Of course you know the art of Meissonier. He was one of the most successful artists in the 19th century, a master of realism and detail.... You say you do not remember him? So do you remember Manet? King focuses on the turmoil between the Salon des Refuss of 1863 and the first Impressionist showing of 1874, a period which began with the elegant Napoleon III and ended without him after his fall in the Franco-Prussian War. Manet and Meissonier may have been marginally interested in the fate of the third Napoleon, but they were definitely interested in each other, their rivalry in how they saw their world, and how the ranks of their friends and enemies grew and changed. King also provides color pictures of the art in question, probably one of the few times you will see the work of Meissonier outside of a very quiet corner of a museum. Annotation ©2006 Book News, Inc., Portland, OR (booknews.com)

Synopsis:

While the Civil War raged in America, another revolution took shape across the Atlantic, in the studios of Paris: The artists who would make Impressionism the most popular art form in history were showing their first paintings amidst scorn and derision from the French artistic establishment. Indeed, no artistic movement has ever been quite so controversial. The drama of its birth, played out on canvas and against the backdrop of the Franco-Prussian War and the Commune, would at times resemble a battlefield; and as Ross King reveals, it would reorder both history and culture, and resonate around the world.

Synopsis:

While the Civil War raged in America, another very different revolution was beginning to take shape across the Atlantic, in the studios of Paris: The artists who would make Impressionism the most popular art form in history were showing their first paintings amidst scorn and derision from the French artistic establishment. Indeed, no artistic movement has ever been, at its inception, quite so controversial. The drama of its birth, played out on canvas, would at times resemble a battlefield; and, as Ross King reveals, Impressionism would reorder both history and culture as it resonated around the world.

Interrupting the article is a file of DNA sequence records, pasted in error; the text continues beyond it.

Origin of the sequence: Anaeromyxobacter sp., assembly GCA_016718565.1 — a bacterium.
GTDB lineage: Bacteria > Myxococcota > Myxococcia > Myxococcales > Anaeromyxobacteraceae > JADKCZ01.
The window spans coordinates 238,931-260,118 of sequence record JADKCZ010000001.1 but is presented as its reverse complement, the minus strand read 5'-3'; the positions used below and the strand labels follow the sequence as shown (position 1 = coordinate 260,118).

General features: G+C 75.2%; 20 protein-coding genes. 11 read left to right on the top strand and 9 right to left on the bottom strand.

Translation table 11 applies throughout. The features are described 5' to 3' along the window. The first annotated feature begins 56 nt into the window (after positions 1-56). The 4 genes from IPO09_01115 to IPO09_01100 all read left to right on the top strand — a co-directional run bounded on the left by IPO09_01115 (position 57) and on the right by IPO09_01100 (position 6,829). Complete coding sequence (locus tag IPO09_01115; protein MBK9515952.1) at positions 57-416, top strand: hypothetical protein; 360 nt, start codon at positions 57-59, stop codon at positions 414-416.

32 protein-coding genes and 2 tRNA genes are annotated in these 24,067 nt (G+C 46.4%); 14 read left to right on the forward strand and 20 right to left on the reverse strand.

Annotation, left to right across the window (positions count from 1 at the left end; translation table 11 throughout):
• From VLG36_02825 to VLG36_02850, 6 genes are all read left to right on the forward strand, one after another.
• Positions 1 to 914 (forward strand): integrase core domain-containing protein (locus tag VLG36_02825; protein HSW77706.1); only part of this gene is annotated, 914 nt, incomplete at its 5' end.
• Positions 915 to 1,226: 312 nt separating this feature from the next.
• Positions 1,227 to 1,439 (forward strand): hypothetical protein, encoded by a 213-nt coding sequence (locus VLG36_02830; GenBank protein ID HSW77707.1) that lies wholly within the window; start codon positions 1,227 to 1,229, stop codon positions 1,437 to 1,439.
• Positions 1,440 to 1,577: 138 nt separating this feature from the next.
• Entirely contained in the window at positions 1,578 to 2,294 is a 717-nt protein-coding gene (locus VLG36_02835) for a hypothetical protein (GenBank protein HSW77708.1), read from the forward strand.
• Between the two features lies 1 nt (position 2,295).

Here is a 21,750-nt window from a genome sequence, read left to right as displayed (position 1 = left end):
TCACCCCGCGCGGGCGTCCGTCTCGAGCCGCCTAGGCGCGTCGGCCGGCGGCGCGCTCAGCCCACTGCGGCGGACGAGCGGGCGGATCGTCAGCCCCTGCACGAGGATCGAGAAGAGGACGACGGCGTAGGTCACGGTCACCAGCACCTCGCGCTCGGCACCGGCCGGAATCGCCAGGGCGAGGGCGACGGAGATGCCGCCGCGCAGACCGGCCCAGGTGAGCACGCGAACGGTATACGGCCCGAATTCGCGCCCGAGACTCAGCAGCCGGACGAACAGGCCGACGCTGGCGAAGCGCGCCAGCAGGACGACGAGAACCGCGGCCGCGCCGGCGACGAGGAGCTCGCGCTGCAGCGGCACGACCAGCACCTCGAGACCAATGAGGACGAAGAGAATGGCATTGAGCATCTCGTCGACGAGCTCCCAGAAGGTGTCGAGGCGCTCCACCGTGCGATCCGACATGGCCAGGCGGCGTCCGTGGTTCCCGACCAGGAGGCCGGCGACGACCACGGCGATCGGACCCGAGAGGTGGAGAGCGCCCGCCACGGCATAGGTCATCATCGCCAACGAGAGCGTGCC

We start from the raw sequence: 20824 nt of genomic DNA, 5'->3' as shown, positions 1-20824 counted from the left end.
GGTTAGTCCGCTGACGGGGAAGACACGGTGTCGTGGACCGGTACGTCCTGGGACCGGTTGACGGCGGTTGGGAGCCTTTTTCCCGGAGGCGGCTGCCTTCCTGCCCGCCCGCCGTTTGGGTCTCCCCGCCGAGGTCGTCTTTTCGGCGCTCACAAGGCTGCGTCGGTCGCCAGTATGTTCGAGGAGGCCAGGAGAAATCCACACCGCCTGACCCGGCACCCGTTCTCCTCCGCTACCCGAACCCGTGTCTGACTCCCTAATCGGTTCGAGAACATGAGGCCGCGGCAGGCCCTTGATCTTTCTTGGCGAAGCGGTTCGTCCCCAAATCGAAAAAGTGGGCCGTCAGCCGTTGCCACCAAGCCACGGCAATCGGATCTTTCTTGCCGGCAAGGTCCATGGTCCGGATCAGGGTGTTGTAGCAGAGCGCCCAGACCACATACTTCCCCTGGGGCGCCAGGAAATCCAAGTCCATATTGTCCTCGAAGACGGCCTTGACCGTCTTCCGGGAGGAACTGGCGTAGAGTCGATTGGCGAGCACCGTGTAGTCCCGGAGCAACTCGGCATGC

The Judgment of Paris chronicles the dramatic decade between two famous exhibitions--the scandalous Salon des Refuses in 1863 and the first Impressionist showing in 1874--set against the rise and dramatic fall of Napoleon III and the Second Empire after the Franco-Prussian War. A tale of many artists, it revolves around the lives of two, described as "the two poles of art"--Ernest Meissonier, the most famous and successful painter of the 19th century, hailed for his precision and devotion to history; and Edouard Manet, reviled in his time, who nonetheless heralded the most radical change in the history of art since the Renaissance. Out of the fascinating story of their parallel lives, illuminated by their legendary supporters and critics--Zola, Delacroix, Courbet, Baudelaire, Whistler, Monet, Hugo, Degas, and many more--Ross King shows that their contest was not just about Art, it was about competing visions of a rapidly changing world.

With a novelist's skill and the insight of an historian, King recalls a seminal period when Paris was the artistic center of the world, and a revolutionary movement had the power to electrify and divide a nation.

About the Author

Born and raised in Canada, Ross King has lived in England since 1992. In 2002?03, two books of his were published in the United States, Domino, about the world of masquerades and opera in 18th century London and the New York Times bestselling Michelangelo and the Pope's Ceiling.

Nominated for a National Book Critics Circle Award in 2003 in the category of critisicm, in Michelangelo and the Pope's Ceiling King tells the story of the four years — 1508-1512. — Michelangelo spent painting the ceiling of the newly restored Sistine chapel. In this extraordinary book, he presents a magnificent tapestry of day-to-day life of the ingenious Sistine scaffolding and outside in the upheaval of early 16th century Rome.

King's highly acclaimed Brunelleschi's Dome: How a Renaissance Genius Reinvented Architecture, was an instant hit in the U.S., landing on the New York Times, Boston Globe and San Francisco Chronicle bestseller lists and becoming a handselling favorite among booksellers. Brunelleschi's Dome was chosen "The 2000 Book Sense Nonfiction Book of the Year" and a Book Sense 76 top ten selection.

Anyone familiar with Ross King's writing knows that he has an astonishing knowledge of European cultural history. He originally planned a career in academia, earning his Ph.D. in English Literature and moving to England to assume a research position at the University of London.

King lives near Oxford, England, in the historic town of Woodstock, the site of Blenheim Palace. He is a devoted cyclist and hikes regularly in both the Pyrenees and the Canadian Rockies.

Product Details

ISBN:
9780802714664
Author:
King, Ross
Publisher:
Walker & Company
Subject:
Artists, Architects, Photographers
Subject:
Painting, french
Subject:
Impressionism (art)
Subject:
History - Impressionism
Subject:
General History
Subject:
Impressionism (Art) -- France.
Subject:
Painting, French -- 19th century.
Subject:
Biography-Artists Architects and Photographers
Copyright:
Edition Description:
Trade paper